Every year when I write this summary of books read, I also think about which books I want to read for the next year.  Since I have over 500 unread books sitting on my physical bookshelf, and over a 100 unread audiobooks sitting in my digital bookshelf, I should be concentrating on clearing out my backlog, but that doesn’t happen.  Many of the books on my list below were bought just before I read them.  I’m in three online and one local book club that discusses 5 books a month.  That’s dictating too many of my reads – 19 this year.  Obviously I didn’t read all 60 discussed books.

I would like to participate more in the book clubs, read more books off my to be read pile, as well as read as many new books as possible.  That’s only possible if I read more books.  I could give up television, but I’m not sure I can digest more than a book a week anyway.

In a perfect world, every book I read should be thought about for hours, researched, studied, discussed in a book club, and reviewed for my blog.  To do all that would require 10-30 hours each week depending on the size of the book.  Most books are 10-20 hours of listening time.  Anna Karenina was 42 hours long, and it took me three weeks to finish.  As a hobby I’m pushing my limits as a bookworm.  I know bloggers who read 100+, 200+ and even 300+ books a year and write reviews.  There are some real super-bookworms out there.  I’m just not one of them.  I can accept my smallish total if I read 52 great books each year.  My goal is not to read more books, but better books.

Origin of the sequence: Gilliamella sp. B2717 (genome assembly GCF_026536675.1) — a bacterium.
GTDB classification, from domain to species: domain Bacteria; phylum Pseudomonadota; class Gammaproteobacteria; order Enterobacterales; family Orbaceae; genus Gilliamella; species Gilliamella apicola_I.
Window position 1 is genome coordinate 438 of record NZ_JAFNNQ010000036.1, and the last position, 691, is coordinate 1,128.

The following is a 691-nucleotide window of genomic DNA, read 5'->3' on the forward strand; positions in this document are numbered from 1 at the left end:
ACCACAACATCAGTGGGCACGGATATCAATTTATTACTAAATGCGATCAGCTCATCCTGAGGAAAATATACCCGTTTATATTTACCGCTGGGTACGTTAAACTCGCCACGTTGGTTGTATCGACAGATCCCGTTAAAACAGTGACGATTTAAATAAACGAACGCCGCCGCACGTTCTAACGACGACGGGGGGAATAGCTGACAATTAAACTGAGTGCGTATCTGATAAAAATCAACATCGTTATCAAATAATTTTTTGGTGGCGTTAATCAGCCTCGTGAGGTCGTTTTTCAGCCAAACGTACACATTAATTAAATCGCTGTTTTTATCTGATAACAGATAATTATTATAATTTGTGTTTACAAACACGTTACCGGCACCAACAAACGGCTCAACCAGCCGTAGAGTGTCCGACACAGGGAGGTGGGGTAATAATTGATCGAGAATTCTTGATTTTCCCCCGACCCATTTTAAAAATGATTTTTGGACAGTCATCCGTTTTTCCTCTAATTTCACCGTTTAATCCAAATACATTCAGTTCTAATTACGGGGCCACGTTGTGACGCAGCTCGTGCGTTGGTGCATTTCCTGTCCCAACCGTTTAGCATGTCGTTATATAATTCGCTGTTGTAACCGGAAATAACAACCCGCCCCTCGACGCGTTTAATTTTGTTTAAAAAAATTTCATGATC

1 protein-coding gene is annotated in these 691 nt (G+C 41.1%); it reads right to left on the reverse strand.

Most of the books I “read” every year are books I listened too.  I just don’t have much time for eyeball reading anymore.  Theoretically, I might average two books a week, one listening and one reading, but I’d need to find more La-Z-Boy reading time, and that’s hard.  I do watch a lot of TV and listen to a lot of music, so I suppose I could sacrifice some of that time.  But do I want to be more of a bookworm?  Sometimes I think I should be less of a bookworm, and do more active things.  Or instead of reading books I should be writing them.  I’m happy with the book a week pace.  It would be nice to actually hit 52 books a year though.

Here are my favorite books I’ve read this year.  Only the first was actually published in 2012.

Novel of the Year

   The Age of Miracles by Karen Thompson Walker

Nonfiction Book of the Year

   Eden’s Outcasts by John Matteson

Classic Science Fiction Book of the Year

   The Day of the Triffids by John Wyndham

Modern Science Fiction Book of the Year

   Ready Player One by Ernest Cline

Most Recommended Book This Year

   The Merchants of Doubt by Naomi Orekes and Erik Conway

Books Read in 2012

  1. The Gnostic Gospels (1979) – Elaine Pagels
  2. Tunnel in the Sky (1955) – Robert A. Heinlein
  3. Ready Player One (2011) – Ernest Cline
  4. 1959 (2009) – Fred Kaplan
  5. The Ecstasy of Influence (2011) – Jonathan Lethem
  6. Midnight Rising (2011) – Tony Horowitz
  7. The Forge of God (1987) – Greg Bear
  8. A Universe from Nothing (2012) – Lawrence M. Krauss
  9. Life (2010) – Keith Richards
  10. The Swerve (2011) – Stephen Greenblatt
  11. Pushing Ice (2005) – Alastair Reynolds
  12. Anna Karenina (1877) – Leo Tolstoy
  13. The Year of the Quiet Sun (1970) – Wilson Tucker
  14. Embassytown (2011) – China Miéville
  15. Let’s Pretend This Never Happened (2012) – Jenny Lawson
  16. The Last Starship From Earth (1968) – John Boyd
  17. Little Women (1868) – Louisa May Alcott
  18. Beyond This Horizon (1948) – Robert A. Heinlein
  19. The Day of the Triffids (1951) – John Wyndham
  20. Glory Road (1963) – Robert A. Heinlein
  21. Assignment in Eternity (1953) – Robert A. Heinlein
  22. Merchants of Doubt (2010) – Naomi Orekes and Erik Conway
  23. A For Andromeda (1962) – Fred Hoyle and John Elliot
  24. Imagine (2012) – Jonah Lehrer
  25. The Age of Miracles (2012) – Karen Thompson Walker
  26. The Listeners (1972) – James E. Gunn
  27. The Year’s Top Ten Tales of Science Fiction (2009) – edited by Allan Kaster